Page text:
Demaryius Thomas
Riley Cooper
Marcus Easley
Jordan Shipley

Running Backs:

Joe McKnight (by request)

QB (somewhat unlikely I'll cover these):

Sam Bradford (extra unlikely)
Jimmy Clausen (unlikely)
Tim Tebow (more likely)
Sean Canfield (by request)

Special teams players (very unlikely I'll cover these):

Javier Arenas
Akwasi Owusu-Ansah
Jacoby Ford (requested, but unlikely)

As far as real scouting reports go, we have Kyle Rota already busting them out, but I decided I will do some real scouting reports, AFTER the draft. If I can finagle 4 game tapes (or torrents) per player, I'll give a detailed breakdown of each future Seahawk, as time allows, after the draft.

Pat Kirwan: Gerald McCoy falling?

By Rob Staton
One of the more established writer's I'm following closely is's Pat Kirwan. It's well advertised that Kirwan is close to Pete Carroll. This doesn't mean Kirwan will necessarily publish Seattle's draft plans, but it does mean he is more qualified than most to suggest what could happen. In his latest mock draft published this week - he had the Seahawks taking C.J. Spiller (RB, Clemson) and Derrick Morgan (DE, Georgia Tech) in round one. I've been mocking the same double pick for the last fortnight.

But it's not just Kirwan's ties to Carroll that makes for an interesting read - he's also incredibly close to a lot of sources in and around the league. His most recent article discusses some of the moves that could happen in the upcoming draft.

"Is Oklahoma defensive tackle Gerald McCoy going to drop in the draft? According to one personnel director, who said 'Watch and see McCoy fall out of the top three and maybe all the way down to No. 6 in Seattle.'" - Pat Kirwan

I assume the link here is that Russell Okung goes second overall to Detroit and Ndamukong Suh ends up in Tampa Bay, dropping McCoy down to #6. However - that point isn't stated. I remain completely unconvinced that Detroit will go in any other direction than Suh or McCoy. It will be mind blowing to me if that happens, because I think the Lions firmly believe in Jeff Backus (who gets a raw deal for not being an expensive, high draft pick). Despite recent moves in free agency, defense is still Detroit's major problem. They ranked dead last in the league last year. I expect Ndamukong Suh to be wearing a Lions cap on April 22nd.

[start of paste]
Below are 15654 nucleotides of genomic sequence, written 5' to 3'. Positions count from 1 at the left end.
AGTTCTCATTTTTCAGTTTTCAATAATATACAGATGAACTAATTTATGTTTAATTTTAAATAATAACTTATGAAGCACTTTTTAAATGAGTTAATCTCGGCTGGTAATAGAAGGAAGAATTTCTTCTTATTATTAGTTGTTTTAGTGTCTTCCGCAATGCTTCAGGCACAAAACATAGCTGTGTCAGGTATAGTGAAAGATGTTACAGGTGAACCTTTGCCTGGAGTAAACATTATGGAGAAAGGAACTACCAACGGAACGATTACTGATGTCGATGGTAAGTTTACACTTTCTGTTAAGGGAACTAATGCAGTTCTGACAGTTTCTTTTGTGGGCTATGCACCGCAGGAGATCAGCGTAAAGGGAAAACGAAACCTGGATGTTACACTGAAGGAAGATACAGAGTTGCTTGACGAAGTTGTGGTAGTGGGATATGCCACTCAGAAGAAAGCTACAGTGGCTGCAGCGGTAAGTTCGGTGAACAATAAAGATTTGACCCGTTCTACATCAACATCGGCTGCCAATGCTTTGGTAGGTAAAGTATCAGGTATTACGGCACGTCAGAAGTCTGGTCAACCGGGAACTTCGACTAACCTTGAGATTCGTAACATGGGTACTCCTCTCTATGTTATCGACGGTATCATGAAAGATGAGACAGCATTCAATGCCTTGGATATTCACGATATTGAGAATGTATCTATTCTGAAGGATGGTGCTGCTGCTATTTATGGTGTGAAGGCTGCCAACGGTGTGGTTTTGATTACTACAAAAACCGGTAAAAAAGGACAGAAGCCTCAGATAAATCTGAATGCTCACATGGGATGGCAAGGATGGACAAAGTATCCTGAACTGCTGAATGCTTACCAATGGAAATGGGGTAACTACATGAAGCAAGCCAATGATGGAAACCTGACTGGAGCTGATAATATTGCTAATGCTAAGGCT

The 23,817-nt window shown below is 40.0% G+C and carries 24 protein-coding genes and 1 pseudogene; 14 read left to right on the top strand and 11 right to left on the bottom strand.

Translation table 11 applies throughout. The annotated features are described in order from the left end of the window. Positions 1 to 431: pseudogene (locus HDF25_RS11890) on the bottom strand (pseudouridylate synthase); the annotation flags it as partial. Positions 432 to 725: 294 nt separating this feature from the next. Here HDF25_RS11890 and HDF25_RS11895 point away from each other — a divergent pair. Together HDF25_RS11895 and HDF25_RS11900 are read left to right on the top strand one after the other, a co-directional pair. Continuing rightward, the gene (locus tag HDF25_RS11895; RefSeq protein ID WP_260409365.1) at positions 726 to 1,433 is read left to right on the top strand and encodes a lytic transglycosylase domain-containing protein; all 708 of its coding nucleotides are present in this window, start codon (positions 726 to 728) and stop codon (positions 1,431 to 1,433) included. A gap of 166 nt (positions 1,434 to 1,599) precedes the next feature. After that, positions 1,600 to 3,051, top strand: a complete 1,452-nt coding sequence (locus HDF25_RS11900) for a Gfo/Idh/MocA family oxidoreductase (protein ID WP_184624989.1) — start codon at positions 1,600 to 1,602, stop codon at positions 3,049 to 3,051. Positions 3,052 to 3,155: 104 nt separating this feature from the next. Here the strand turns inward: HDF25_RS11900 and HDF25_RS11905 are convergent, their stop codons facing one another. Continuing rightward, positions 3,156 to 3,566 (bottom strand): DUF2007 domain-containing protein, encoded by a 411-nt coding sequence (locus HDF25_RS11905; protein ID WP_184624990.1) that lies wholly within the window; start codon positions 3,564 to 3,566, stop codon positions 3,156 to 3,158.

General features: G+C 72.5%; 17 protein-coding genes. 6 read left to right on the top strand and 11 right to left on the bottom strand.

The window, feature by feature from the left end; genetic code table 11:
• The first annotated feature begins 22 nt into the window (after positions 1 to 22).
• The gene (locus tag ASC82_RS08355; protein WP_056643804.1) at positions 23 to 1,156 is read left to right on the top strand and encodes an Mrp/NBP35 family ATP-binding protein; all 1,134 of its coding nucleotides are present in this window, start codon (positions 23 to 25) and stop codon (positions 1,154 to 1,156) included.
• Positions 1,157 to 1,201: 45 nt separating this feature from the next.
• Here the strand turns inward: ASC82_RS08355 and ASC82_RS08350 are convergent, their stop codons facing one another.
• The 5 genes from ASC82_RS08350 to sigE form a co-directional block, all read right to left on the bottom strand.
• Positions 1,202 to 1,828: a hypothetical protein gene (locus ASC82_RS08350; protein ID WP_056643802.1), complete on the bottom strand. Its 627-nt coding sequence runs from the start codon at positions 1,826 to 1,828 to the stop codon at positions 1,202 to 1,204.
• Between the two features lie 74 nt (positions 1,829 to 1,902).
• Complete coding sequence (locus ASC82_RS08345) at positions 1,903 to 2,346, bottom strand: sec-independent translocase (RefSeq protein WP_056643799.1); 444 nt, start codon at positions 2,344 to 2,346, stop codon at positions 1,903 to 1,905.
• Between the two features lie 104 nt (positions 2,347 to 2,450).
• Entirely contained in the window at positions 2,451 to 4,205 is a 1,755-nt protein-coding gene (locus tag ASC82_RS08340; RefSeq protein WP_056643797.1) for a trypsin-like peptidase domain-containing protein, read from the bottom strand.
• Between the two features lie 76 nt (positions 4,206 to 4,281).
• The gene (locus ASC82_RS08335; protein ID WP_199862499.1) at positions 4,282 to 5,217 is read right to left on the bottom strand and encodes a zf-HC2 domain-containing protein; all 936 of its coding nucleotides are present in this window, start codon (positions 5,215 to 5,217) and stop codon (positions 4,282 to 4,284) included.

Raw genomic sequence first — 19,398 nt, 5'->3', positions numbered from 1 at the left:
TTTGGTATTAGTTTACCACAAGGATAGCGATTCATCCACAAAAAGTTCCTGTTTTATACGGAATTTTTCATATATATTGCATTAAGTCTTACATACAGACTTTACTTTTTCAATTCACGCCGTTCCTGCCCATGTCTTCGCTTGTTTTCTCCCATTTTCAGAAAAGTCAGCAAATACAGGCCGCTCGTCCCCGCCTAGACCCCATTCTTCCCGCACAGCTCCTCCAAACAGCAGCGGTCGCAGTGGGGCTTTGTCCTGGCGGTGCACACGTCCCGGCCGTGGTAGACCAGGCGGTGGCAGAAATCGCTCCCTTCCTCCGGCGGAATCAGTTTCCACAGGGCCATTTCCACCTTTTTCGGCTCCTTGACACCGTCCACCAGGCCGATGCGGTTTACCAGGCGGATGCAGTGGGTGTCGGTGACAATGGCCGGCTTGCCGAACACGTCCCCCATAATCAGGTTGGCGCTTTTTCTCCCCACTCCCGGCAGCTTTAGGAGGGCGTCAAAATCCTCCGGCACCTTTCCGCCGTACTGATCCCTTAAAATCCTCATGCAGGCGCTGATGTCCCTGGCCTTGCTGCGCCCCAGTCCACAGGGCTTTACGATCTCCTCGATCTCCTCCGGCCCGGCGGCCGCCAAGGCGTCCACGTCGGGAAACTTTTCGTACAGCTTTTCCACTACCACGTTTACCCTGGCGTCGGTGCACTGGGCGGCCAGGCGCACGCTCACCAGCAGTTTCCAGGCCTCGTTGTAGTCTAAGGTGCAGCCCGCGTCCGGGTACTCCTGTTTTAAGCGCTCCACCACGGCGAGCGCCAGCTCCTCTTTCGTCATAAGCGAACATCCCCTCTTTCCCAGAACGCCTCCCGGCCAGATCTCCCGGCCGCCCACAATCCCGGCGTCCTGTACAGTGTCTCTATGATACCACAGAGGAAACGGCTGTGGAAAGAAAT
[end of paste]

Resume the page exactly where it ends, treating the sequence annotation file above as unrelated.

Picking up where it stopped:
Would the Buccs pass on McCoy? They have a big need at defensive tackle, so I think it's unlikely. But here's one scenario to throw out there for discussion - let's say the Redskins are high on Jimmy Clausen after all. Does a team move up to #3 to get ahead of Washington? That for me is the most likely scenario to see McCoy fall - with Tampa Bay moving down the board. If they don't rank McCoy as highly as Kirwan's source is alluding to, the Oklahoma prospect could find a home in Seattle. It's still a huge stretch to see that happen though, in my opinion.

Wednesday, 24 March 2010

Updated two-round mock draft: 24th March

By Rob Staton
There's under a month to go until the NFL draft and many questions are still to be answered. When I watched the tape of Jimmy Clausen, I wasn't completely convinced a team would spend a top ten pick to make him the future of their franchise. At the same time, I appreciated his background in a pro-style offense and the importance of the position he's played. In my mocks, I've shown Clausen going in the top ten (including to Seattle) and I've had him sinking down the board.

The Seahawks at #6 and Cleveland at #7 have both added quarterbacks outside of the draft. Is it a sign that Clausen won't be around by the time they select, or a sign that they have no interest in taking the Notre Dame quarterback? Are the Redskins really interested in bringing him to Washington? Today I'll look at a scenario I haven't yet reviewed.

Round One

#1 St. Louis: Sam Bradford (QB, Oklahoma)
The Rams have decided that they need to find a franchise quarterback. Bradford will be the choice. I'm not convinced by the McNabb trade talk.